Page 19 - Commercial Vehicle Engineer - September 2021
P. 19

But it isn’t just autonomous trucks being developed, there have been significant developments with vans this year. In February, Volkswagen Commercial Vehicles announced its plans to start testing prototypes of its autonomous ID. BUZZ van, which has level 4 autonomous capacity, in Munich this year.
“Our aim with the self-driving version of the ID. BUZZ is to facilitate commercial deployment of transport and delivery services starting in 2025,” explained Volkswagen Commercial Vehicles divisional director Christian Senger. “In select cities, customers will be able to have a self-driving vehicle take them to their destination. The delivery of goods and packages will also be made much easier through our autonomous driving service.”
For the integration of the technology into the all-electric ID. BUZZ AD, Volkswagen Commercial Vehicles has founded a dedicated business section and partnered with Argo AI, a US- headquartered autonomous vehicle technology platform company that is developing the self-driving system.
Earlier this year, Argo AI integrated its self-driving system with a Volkswagen vehicle prototype to begin testing in Germany.
Volkswagen and Argo AI regard the use of a combination of sensors – including lidar, radar and cameras – essential for safe autonomous driving capability.
Argo AI recently unveiled its new lidar sensor, Argo Lidar, which allows it to see objects from 400 metres away. Argo AI’s proprietary Geiger-mode lidar can detect the smallest particle of light — a single photon — which is key to sensing objects with low reflectivity. “This technology will be integrated in the self-driving system
of Volkswagen Commercial Vehicles’ autonomous driving vehicles,” says Brian Salesky, founder and CEO of Argo AI.
Another company to develop an autonomous van this year has been Fusion
Volkswagen's autonomous ID. BUZZ AD
Processing, a manufacturer and designer of autonomous vehicles based in Bristol. In March, the company announced it had converted a long wheelbase Fiat Ducato crew van to Level 4 autonomy.
The vehicle has been equipped with Fusion’s CAVstar Automated Drive System (ADS), the AI control and sensor system that is utilised in a fleet of five autonomous buses for the ongoing Project CAVForth.
Fusion’s CAVstar ADS is designed
for autonomous driving Levels 4 and 5. To operate safely at Level 4 the system employs redundant steering and braking systems that are called into action in the highly unlikely event that the primary systems fail. Fusion’s engineers ensure that all their vehicles meet the relevant international safety standards.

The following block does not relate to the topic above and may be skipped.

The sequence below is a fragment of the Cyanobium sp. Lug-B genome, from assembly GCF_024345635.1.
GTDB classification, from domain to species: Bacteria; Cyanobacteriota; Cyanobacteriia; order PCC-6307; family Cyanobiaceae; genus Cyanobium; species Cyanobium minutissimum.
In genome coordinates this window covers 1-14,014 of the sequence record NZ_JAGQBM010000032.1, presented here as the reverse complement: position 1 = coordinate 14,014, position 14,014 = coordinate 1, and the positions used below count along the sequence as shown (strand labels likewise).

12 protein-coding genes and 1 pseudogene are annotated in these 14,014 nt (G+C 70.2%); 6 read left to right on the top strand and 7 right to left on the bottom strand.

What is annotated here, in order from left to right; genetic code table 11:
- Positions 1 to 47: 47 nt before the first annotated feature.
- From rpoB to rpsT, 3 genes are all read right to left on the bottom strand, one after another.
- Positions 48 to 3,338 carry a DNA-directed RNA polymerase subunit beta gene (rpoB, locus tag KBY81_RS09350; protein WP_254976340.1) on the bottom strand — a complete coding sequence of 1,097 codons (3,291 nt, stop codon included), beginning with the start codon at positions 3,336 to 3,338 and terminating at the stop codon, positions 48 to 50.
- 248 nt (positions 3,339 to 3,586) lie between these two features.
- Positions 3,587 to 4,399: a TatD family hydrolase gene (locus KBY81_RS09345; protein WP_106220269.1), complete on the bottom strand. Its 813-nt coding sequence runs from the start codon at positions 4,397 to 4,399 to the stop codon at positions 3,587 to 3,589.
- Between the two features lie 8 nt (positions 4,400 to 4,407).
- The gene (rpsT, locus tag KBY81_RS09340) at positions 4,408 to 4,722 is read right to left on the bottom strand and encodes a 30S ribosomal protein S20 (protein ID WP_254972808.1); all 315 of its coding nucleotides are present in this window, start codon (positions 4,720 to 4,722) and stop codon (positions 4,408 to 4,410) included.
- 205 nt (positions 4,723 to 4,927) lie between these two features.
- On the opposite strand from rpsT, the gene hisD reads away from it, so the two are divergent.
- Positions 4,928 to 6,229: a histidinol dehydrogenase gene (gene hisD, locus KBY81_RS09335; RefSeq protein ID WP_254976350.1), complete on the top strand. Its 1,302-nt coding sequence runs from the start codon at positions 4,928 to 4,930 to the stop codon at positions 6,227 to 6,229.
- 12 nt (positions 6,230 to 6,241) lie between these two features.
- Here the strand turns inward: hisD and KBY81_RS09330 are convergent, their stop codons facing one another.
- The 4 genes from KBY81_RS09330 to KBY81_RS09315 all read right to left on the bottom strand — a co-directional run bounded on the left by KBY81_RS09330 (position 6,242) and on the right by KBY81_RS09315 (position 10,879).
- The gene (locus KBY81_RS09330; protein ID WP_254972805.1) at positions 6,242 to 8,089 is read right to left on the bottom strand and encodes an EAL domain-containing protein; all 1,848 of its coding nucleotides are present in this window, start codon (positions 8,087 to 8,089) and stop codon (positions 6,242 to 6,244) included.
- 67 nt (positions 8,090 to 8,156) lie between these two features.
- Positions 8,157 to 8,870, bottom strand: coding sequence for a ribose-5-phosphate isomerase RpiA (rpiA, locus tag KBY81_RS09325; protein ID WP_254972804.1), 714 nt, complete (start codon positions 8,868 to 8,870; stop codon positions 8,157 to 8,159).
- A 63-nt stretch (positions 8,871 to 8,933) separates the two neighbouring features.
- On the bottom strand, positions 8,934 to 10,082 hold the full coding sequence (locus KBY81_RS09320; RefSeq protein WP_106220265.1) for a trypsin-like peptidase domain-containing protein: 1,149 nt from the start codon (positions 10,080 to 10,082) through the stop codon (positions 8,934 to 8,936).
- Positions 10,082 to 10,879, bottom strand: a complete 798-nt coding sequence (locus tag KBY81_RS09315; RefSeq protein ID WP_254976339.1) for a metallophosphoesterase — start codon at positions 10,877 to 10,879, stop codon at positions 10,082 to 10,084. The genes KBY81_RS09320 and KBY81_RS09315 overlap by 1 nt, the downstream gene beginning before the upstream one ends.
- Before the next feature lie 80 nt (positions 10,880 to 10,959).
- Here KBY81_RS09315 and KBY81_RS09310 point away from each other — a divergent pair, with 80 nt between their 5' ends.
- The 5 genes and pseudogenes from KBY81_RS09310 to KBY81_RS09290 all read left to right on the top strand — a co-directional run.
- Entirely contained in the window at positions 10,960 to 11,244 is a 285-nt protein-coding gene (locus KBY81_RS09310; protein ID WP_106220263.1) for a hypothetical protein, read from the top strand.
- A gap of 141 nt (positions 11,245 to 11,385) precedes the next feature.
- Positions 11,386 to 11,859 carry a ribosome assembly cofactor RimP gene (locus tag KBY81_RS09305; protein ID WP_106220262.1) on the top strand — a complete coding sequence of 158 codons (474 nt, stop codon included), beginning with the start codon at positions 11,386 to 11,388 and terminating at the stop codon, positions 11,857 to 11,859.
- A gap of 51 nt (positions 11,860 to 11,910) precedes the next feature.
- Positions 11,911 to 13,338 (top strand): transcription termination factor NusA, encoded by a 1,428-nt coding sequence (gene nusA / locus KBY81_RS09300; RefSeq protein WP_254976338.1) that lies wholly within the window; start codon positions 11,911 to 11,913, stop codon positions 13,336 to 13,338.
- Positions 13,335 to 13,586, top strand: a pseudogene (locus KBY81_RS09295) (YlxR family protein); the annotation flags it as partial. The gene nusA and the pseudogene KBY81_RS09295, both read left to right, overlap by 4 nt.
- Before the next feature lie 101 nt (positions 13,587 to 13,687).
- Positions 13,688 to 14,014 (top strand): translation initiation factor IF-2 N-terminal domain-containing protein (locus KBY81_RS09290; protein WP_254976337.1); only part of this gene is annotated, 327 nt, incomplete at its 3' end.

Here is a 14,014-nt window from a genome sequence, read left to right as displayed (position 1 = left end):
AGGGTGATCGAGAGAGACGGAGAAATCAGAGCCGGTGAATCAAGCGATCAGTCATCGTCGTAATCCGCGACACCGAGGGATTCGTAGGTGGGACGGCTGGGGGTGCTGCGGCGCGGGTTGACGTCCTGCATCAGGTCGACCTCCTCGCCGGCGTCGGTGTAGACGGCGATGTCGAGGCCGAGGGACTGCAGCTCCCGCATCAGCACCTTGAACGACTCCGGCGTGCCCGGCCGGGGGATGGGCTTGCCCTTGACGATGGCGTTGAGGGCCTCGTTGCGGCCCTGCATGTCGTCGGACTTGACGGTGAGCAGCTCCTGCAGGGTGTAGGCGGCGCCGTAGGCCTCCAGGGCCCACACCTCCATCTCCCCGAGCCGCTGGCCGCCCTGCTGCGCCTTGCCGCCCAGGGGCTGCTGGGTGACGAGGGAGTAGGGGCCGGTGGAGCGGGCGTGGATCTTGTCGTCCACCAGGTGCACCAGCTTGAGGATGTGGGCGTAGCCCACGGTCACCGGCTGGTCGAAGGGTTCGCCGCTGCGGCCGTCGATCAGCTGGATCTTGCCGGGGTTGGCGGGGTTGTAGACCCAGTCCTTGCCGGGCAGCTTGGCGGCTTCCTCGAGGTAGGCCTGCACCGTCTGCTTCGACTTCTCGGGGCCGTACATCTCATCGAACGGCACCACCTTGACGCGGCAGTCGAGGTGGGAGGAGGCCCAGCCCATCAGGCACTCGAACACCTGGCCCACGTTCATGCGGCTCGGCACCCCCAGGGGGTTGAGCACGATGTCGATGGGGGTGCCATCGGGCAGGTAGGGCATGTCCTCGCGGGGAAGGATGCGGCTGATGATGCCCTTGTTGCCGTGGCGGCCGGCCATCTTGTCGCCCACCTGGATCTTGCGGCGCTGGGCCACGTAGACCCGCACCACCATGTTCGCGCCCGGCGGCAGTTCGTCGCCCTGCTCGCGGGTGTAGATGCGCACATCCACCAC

Project CAVForth is run by a consortium of companies, headed up
by Fusion and including bus operator Stagecoach, bus manufacturer Alexander Dennis and Transport Scotland. The consortium members have been working together since the start of 2019 to
create what is claimed to be the world’s most advanced passenger service using autonomous buses in Scotland. This was covered in-depth in the April 2020 issue of CVE.
“The Ducato now has a full sensor suite fitted including radar, lidar and cameras, with overlapping field of view,” explains
Jim Hutchinson, CEO of Fusion. “The vehicle is also equipped with a GNSS, and a system that communicates with traffic lights. All these systems are connected
to our Central Control Unit that allows
the vehicle to determine where it is and understand its immediate surroundings including the positions and identification of objects around it and how other vehicles and vulnerable road users are moving.
“This information together with a map allows it to calculate a safe path to its destination and control the vehicle actuators to enable a smooth ride.
The CAVstar system also connects to the vehicle’s throttle, braking and steering systems, and secondary braking and steering systems were also fitted to build in redundancy, in the unlikely event the primary systems fail. With secondary braking and steering systems and CAVstar fitted, the vehicle now has the capability to operate at
AV Level 4.”
The conversion process was relatively straightforward, Hutchinson adds. The conversion process involving fitting the secondary braking, steering and CAVstar control and sensing system took around four weeks from strip down to beginning fine tuning,” he says. “However, as this was the first time we’d ever done the process on this vehicle type, so the next few will be much quicker as the process is refined.”

   17   18   19   20   21